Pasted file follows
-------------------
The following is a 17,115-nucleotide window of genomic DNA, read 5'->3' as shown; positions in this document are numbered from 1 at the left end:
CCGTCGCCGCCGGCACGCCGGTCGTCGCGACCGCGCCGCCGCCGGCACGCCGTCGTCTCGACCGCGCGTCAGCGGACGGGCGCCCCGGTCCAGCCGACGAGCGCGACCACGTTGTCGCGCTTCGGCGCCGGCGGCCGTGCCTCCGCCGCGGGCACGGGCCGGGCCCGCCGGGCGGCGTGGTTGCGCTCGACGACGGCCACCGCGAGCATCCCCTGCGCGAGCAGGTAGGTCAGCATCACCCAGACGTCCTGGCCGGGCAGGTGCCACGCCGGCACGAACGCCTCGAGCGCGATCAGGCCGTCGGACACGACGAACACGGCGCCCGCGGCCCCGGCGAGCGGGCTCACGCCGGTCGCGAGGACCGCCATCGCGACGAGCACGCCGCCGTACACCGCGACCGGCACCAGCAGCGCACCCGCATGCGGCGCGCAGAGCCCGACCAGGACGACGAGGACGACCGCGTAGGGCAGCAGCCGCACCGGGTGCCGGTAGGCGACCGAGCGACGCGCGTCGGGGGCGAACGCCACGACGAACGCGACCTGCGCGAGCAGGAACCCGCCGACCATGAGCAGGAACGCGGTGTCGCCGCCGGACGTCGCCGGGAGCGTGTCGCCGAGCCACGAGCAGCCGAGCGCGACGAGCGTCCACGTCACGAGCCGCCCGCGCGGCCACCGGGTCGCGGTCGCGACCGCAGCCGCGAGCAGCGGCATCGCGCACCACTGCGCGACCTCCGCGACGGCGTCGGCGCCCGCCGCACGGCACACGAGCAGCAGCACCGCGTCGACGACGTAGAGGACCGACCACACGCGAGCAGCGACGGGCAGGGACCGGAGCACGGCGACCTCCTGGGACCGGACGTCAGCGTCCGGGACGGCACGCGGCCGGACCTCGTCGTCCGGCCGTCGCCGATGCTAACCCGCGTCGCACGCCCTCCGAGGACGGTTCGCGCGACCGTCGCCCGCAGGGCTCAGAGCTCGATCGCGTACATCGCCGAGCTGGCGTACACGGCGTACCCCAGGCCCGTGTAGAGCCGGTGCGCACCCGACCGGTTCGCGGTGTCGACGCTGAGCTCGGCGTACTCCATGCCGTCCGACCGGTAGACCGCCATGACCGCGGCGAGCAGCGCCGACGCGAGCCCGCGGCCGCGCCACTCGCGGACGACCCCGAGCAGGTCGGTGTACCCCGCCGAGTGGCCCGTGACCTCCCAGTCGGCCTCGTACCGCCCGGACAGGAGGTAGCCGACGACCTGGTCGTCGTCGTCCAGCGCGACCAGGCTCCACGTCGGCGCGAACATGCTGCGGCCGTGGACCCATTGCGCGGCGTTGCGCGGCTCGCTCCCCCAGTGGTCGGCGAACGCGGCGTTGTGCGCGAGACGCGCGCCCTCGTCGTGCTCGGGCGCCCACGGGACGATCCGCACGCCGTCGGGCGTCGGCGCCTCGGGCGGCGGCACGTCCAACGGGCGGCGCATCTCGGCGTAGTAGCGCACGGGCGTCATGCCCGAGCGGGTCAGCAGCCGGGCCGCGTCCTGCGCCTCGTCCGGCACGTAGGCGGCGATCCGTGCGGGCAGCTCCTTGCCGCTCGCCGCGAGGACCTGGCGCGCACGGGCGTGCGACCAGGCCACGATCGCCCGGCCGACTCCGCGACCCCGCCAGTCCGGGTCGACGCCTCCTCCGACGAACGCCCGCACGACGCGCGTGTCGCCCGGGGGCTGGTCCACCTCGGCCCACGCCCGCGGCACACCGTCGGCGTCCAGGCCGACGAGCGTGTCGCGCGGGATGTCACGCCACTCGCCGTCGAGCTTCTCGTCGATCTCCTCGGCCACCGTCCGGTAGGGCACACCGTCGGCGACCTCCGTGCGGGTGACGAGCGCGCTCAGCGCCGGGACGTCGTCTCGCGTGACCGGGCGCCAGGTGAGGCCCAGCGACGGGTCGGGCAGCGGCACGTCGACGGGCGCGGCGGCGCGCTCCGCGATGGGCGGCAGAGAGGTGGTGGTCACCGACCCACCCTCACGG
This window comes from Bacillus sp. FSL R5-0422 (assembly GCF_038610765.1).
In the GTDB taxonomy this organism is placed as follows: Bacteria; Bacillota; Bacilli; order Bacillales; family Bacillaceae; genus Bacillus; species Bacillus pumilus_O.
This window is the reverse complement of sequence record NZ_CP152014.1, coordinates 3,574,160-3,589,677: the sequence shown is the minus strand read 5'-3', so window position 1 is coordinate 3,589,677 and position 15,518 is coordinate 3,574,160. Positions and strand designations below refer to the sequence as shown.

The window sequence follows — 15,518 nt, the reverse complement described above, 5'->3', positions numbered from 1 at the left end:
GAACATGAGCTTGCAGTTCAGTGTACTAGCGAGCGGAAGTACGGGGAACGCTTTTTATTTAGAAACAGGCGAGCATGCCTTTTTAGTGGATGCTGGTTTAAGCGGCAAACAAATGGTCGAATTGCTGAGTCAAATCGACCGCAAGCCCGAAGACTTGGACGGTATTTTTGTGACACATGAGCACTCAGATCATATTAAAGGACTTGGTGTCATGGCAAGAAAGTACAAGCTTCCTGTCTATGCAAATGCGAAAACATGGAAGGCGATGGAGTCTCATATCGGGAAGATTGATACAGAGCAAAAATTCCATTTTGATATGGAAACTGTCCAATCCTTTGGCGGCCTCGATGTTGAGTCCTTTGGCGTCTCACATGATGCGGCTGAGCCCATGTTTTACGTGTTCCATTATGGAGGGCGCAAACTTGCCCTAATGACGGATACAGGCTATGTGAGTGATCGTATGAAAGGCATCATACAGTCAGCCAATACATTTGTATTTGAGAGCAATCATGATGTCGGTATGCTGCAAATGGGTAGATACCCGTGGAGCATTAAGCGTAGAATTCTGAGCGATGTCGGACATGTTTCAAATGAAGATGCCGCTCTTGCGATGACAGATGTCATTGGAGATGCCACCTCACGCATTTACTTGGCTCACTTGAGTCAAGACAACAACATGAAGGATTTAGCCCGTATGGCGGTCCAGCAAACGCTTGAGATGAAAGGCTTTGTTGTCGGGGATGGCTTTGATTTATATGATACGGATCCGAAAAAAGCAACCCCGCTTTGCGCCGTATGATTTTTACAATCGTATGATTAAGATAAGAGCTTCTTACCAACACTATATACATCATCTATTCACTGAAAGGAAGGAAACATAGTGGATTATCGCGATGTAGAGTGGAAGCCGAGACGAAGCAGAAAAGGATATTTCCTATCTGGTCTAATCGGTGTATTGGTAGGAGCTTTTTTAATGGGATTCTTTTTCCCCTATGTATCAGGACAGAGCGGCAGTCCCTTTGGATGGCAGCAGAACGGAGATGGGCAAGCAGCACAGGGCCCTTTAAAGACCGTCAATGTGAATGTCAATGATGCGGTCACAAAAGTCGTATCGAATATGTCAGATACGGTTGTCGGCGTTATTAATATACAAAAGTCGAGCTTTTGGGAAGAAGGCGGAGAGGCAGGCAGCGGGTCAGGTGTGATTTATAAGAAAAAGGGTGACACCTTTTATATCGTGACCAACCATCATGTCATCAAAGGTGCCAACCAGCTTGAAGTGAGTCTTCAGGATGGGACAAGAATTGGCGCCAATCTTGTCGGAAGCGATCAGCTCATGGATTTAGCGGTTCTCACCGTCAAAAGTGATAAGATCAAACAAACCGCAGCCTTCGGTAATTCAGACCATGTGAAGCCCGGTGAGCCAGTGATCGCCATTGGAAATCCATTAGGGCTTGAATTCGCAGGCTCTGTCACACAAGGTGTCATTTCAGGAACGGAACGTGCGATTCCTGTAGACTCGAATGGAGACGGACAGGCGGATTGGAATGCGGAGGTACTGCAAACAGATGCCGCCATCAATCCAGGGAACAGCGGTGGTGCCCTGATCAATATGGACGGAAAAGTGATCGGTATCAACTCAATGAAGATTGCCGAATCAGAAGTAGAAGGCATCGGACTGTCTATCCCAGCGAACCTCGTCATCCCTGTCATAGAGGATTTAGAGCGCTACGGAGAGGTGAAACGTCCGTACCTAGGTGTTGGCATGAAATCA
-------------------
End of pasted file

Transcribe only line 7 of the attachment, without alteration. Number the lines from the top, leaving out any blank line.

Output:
GAACATGAGCTTGCAGTTCAGTGTACTAGCGAGCGGAAGTACGGGGAACGCTTTTTATTTAGAAACAGGCGAGCATGCCTTTTTAGTGGATGCTGGTTTAAGCGGCAAACAAATGGTCGAATTGCTGAGTCAAATCGACCGCAAGCCCGAAGACTTGGACGGTATTTTTGTGACACATGAGCACTCAGATCATATTAAAGGACTTGGTGTCATGGCAAGAAAGTACAAGCTTCCTGTCTATGCAAATGCGAAAACATGGAAGGCGATGGAGTCTCATATCGGGAAGATTGATACAGAGCAAAAATTCCATTTTGATATGGAAACTGTCCAATCCTTTGGCGGCCTCGATGTTGAGTCCTTTGGCGTCTCACATGATGCGGCTGAGCCCATGTTTTACGTGTTCCATTATGGAGGGCGCAAACTTGCCCTAATGACGGATACAGGCTATGTGAGTGATCGTATGAAAGGCATCATACAGTCAGCCAATACATTTGTATTTGAGAGCAATCATGATGTCGGTATGCTGCAAATGGGTAGATACCCGTGGAGCATTAAGCGTAGAATTCTGAGCGATGTCGGACATGTTTCAAATGAAGATGCCGCTCTTGCGATGACAGATGTCATTGGAGATGCCACCTCACGCATTTACTTGGCTCACTTGAGTCAAGACAACAACATGAAGGATTTAGCCCGTATGGCGGTCCAGCAAACGCTTGAGATGAAAGGCTTTGTTGTCGGGGATGGCTTTGATTTATATGATACGGATCCGAAAAAAGCAACCCCGCTTTGCGCCGTATGATTTTTACAATCGTATGATTAAGATAAGAGCTTCTTACCAACACTATATACATCATCTATTCACTGAAAGGAAGGAAACATAGTGGATTATCGCGATGTAGAGTGGAAGCCGAGACGAAGCAGAAAAGGATATTTCCTATCTGGTCTAATCGGTGTATTGGTAGGAGCTTTTTTAATGGGATTCTTTTTCCCCTATGTATCAGGACAGAGCGGCAGTCCCTTTGGATGGCAGCAGAACGGAGATGGGCAAGCAGCACAGGGCCCTTTAAAGACCGTCAATGTGAATGTCAATGATGCGGTCACAAAAGTCGTATCGAATATGTCAGATACGGTTGTCGGCGTTATTAATATACAAAAGTCGAGCTTTTGGGAAGAAGGCGGAGAGGCAGGCAGCGGGTCAGGTGTGATTTATAAGAAAAAGGGTGACACCTTTTATATCGTGACCAACCATCATGTCATCAAAGGTGCCAACCAGCTTGAAGTGAGTCTTCAGGATGGGACAAGAATTGGCGCCAATCTTGTCGGAAGCGATCAGCTCATGGATTTAGCGGTTCTCACCGTCAAAAGTGATAAGATCAAACAAACCGCAGCCTTCGGTAATTCAGACCATGTGAAGCCCGGTGAGCCAGTGATCGCCATTGGAAATCCATTAGGGCTTGAATTCGCAGGCTCTGTCACACAAGGTGTCATTTCAGGAACGGAACGTGCGATTCCTGTAGACTCGAATGGAGACGGACAGGCGGATTGGAATGCGGAGGTACTGCAAACAGATGCCGCCATCAATCCAGGGAACAGCGGTGGTGCCCTGATCAATATGGACGGAAAAGTGATCGGTATCAACTCAATGAAGATTGCCGAATCAGAAGTAGAAGGCATCGGACTGTCTATCCCAGCGAACCTCGTCATCCCTGTCATAGAGGATTTAGAGCGCTACGGAGAGGTGAAACGTCCGTACCTAGGTGTTGGCATGAAATCA